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Rubyists: Meet Underscore.js, your new favorite JavaScript library

One of my favorite aspects of developing in Rails is the console. The ability to load and interact with my Ruby objects without using the browser is powerful.

Thanks to Firebug for Firefox and Web Inspector for Webkit, I also have a console for my client-side JavaScript. I wish jQuery were as powerful when traversing raw JavaScript objects as it is traversing the DOM. Well it seems I have two wishes left for the first has been granted in Underscore.js.

Underscore.js: 2kb of pure JavaScript horsepower!

Underscore.js is a new JavaScript framework from DocumentCloud that brings a powerful set of utility functions to JavaScript with a disctinct Ruby flavor and without monkey-patching the native JavaScript types by extending via prototype. Just as Prototype.js and jQuery employ the $ function, Underscore adds all of this goodness via the _ function.

So, what's in the box? Let's just ask _ himself, Ruby style:

>>> _.methods();
=> ["all", "any", "bind", "bindAll", "breakLoop", "clone", "compact",
"compose", "defer", "delay", "detect", "each", "every", "extend", "filter",
"first", "flatten", "foldl", "foldr", "forEach", "functions", "identity",
"include", "indexOf", "inject", "intersect", "invoke", "isArray",
"isElement", "isEmpty", "isEqual", "isFunction", "isUndefined", "keys",
"last", "lastIndexOf", "map", "max", "methods", "min", "pluck", "reduce",
"reduceRight", "reject", "select", "size", "some", "sortBy", "sortedIndex",
"template", "toArray", "uniq", "uniqueId", "values", "without", "wrap",
"zip"]

Nifty, huh? That should look very familiar. Let's look at map as an example.

>>> _.map([1, 2, 3], function(num){ return num*num });
=> [1, 4, 9]

Pretty straightforward. But we can also call Underscore OOP style:

>>> _([1, 2, 3]).map(function(num){ return num*num });
=> [1, 4, 9]

What's the advantage you ask? Chaining!

>>> _([1, 2, 3]).chain().map(function(num){ return num*num
>>> }).size().value();
=> 3

Whoa! Why the value() at the end?

When chaining, Underscore returns a wrapped set, a special container object (like jQuery does for wrapped sets of elements returned via a selector). To get the last value in the chain, simply call value.

What else is in the box?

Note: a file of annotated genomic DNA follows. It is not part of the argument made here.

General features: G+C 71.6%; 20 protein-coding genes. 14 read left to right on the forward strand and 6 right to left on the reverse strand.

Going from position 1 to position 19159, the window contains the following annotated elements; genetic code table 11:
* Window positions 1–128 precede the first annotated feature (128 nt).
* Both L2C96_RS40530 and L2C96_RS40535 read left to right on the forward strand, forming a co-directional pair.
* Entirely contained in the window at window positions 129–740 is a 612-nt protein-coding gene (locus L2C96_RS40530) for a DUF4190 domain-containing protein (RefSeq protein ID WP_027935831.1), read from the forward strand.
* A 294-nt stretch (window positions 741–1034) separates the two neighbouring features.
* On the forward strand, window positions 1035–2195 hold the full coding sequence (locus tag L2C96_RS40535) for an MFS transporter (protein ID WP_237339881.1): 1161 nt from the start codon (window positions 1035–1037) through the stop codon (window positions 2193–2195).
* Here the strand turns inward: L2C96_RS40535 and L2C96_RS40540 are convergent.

Many of the same Ruby Enumerable and Array functions you've come to know and love are implemented including: each, map, detect, select, reject, all, any, include, max, min, sortBy, toArray, size, first, last, compact, flatten, uniq, and zip plus some new ones you'll love.

Underscore also includes also some really useful utility functions.

The bind method

bind a function to a context object, meaning that whenever the function is called, the value of this will be the context. Optionally, bind arguments to the function to pre-fill them, also known as currying.

var func = function(greeting){ return greeting + ', ' + this.name }; func =
_.bind(func, {name : 'Adrian'}, 'Yo'); func(); => "Yo, Adrian"

The template method

Compiles JavaScript templates into functions that can be evaluated for rendering. Useful for rendering complicated bits of HTML from JSON data sources. Template functions can both interpolate variables, using <%= … %>, as well as execute arbitrary JavaScript code, with <% … %>. When you evaluate a template function, pass in a context object that has properties corresponding to the template's free variables. If you're writing a one-off, you can pass the context object as the second parameter to template in order to render immediately instead of returning a template function.

Here's an example from the docs:

var list = "<% _.each(people, function(name) { %> <li><%= name %></li> <%
}); %>"; _.template(list, {people : ['moe', 'curly', 'larry']}); => "
<li>moe</li> <li>curly</li> <li>larry</li> "

Download and enjoy

Underscore.js is available in both production and development flavors.

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